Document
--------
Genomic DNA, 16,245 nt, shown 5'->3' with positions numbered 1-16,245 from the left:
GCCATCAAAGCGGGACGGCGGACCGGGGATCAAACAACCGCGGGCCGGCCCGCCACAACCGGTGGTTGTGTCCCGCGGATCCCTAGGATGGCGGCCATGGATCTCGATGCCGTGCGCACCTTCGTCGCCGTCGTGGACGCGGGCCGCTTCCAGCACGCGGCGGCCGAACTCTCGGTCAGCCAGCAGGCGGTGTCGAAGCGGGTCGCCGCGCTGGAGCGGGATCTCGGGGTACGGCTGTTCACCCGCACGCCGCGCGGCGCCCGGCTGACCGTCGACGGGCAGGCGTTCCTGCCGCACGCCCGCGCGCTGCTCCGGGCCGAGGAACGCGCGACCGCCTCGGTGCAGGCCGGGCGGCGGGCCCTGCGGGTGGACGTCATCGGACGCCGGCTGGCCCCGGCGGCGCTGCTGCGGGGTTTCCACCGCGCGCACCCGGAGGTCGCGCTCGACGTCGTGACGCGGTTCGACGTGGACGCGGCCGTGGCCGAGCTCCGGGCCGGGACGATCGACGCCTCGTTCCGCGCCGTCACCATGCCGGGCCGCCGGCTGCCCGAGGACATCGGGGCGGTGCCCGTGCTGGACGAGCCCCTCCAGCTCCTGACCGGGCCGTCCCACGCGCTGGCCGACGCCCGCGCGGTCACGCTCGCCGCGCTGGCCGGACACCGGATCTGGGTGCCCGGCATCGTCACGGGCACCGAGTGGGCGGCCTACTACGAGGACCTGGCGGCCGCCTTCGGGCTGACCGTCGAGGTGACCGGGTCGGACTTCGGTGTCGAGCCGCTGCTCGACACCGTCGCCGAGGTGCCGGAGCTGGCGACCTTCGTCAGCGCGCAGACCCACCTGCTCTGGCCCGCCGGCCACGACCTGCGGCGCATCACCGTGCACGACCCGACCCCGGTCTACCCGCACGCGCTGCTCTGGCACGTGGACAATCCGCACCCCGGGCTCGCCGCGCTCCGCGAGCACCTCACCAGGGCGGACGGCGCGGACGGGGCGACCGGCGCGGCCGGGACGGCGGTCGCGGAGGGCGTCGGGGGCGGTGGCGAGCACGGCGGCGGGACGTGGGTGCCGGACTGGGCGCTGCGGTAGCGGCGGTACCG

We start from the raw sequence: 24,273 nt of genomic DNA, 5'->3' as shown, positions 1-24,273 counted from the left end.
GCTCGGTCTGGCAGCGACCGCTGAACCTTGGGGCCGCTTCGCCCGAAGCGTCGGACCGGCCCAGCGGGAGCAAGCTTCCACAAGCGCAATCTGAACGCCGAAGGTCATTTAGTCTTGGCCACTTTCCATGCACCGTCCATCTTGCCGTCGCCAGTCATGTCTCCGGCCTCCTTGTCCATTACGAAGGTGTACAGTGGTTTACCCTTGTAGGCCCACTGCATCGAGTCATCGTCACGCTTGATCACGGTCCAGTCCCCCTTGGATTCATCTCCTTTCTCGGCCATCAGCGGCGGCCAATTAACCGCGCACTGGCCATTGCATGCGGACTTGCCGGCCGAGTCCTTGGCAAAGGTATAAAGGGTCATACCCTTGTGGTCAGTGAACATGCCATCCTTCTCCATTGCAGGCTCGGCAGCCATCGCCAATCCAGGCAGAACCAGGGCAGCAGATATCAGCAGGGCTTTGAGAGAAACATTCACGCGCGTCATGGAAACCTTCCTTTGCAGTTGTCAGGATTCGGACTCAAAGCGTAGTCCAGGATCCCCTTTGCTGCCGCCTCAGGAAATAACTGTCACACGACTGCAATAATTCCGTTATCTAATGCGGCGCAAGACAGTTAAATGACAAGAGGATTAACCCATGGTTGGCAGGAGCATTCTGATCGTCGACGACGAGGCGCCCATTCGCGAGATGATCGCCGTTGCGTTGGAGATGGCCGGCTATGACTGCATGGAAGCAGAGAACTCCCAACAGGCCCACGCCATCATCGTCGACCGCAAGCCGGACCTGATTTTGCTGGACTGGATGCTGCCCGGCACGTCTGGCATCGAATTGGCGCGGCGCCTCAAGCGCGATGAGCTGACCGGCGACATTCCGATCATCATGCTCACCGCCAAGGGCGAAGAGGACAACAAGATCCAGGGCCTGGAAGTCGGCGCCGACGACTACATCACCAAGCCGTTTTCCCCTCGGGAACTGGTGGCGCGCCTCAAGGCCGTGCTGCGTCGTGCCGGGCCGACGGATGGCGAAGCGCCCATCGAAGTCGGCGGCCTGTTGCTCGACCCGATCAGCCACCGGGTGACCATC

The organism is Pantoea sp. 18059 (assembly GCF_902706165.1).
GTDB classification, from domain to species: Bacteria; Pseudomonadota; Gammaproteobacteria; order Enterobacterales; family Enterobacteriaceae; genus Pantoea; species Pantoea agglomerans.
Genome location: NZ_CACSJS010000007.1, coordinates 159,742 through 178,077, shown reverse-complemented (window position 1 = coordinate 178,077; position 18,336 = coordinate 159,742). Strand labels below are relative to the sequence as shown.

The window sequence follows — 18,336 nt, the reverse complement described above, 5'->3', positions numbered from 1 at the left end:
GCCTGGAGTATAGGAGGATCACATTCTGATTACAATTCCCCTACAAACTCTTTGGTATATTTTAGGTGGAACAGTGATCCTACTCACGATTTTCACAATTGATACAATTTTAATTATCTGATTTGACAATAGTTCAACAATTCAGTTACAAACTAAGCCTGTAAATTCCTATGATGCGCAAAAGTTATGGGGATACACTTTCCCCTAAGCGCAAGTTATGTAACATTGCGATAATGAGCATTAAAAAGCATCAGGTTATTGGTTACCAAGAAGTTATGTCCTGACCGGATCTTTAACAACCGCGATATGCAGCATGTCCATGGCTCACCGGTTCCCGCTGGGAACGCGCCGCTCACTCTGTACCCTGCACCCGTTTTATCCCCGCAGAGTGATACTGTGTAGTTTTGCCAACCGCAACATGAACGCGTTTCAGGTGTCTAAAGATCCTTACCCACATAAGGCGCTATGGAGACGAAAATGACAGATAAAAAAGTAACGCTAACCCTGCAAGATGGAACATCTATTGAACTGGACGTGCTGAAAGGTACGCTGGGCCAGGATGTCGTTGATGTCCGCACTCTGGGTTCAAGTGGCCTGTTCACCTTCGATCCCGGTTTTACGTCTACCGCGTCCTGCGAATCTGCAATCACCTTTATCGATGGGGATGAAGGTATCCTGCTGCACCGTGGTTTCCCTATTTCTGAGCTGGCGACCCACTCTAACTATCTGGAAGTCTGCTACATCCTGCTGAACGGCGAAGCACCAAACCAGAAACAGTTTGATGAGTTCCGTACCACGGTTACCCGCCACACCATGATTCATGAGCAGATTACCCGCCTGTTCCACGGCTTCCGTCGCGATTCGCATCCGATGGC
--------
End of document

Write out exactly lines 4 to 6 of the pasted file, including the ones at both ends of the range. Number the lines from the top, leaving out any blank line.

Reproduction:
GCTCGGTCTGGCAGCGACCGCTGAACCTTGGGGCCGCTTCGCCCGAAGCGTCGGACCGGCCCAGCGGGAGCAAGCTTCCACAAGCGCAATCTGAACGCCGAAGGTCATTTAGTCTTGGCCACTTTCCATGCACCGTCCATCTTGCCGTCGCCAGTCATGTCTCCGGCCTCCTTGTCCATTACGAAGGTGTACAGTGGTTTACCCTTGTAGGCCCACTGCATCGAGTCATCGTCACGCTTGATCACGGTCCAGTCCCCCTTGGATTCATCTCCTTTCTCGGCCATCAGCGGCGGCCAATTAACCGCGCACTGGCCATTGCATGCGGACTTGCCGGCCGAGTCCTTGGCAAAGGTATAAAGGGTCATACCCTTGTGGTCAGTGAACATGCCATCCTTCTCCATTGCAGGCTCGGCAGCCATCGCCAATCCAGGCAGAACCAGGGCAGCAGATATCAGCAGGGCTTTGAGAGAAACATTCACGCGCGTCATGGAAACCTTCCTTTGCAGTTGTCAGGATTCGGACTCAAAGCGTAGTCCAGGATCCCCTTTGCTGCCGCCTCAGGAAATAACTGTCACACGACTGCAATAATTCCGTTATCTAATGCGGCGCAAGACAGTTAAATGACAAGAGGATTAACCCATGGTTGGCAGGAGCATTCTGATCGTCGACGACGAGGCGCCCATTCGCGAGATGATCGCCGTTGCGTTGGAGATGGCCGGCTATGACTGCATGGAAGCAGAGAACTCCCAACAGGCCCACGCCATCATCGTCGACCGCAAGCCGGACCTGATTTTGCTGGACTGGATGCTGCCCGGCACGTCTGGCATCGAATTGGCGCGGCGCCTCAAGCGCGATGAGCTGACCGGCGACATTCCGATCATCATGCTCACCGCCAAGGGCGAAGAGGACAACAAGATCCAGGGCCTGGAAGTCGGCGCCGACGACTACATCACCAAGCCGTTTTCCCCTCGGGAACTGGTGGCGCGCCTCAAGGCCGTGCTGCGTCGTGCCGGGCCGACGGATGGCGAAGCGCCCATCGAAGTCGGCGGCCTGTTGCTCGACCCGATCAGCCACCGGGTGACCATC

The organism is Pantoea sp. 18059 (assembly GCF_902706165.1).
GTDB classification, from domain to species: Bacteria; Pseudomonadota; Gammaproteobacteria; order Enterobacterales; family Enterobacteriaceae; genus Pantoea; species Pantoea agglomerans.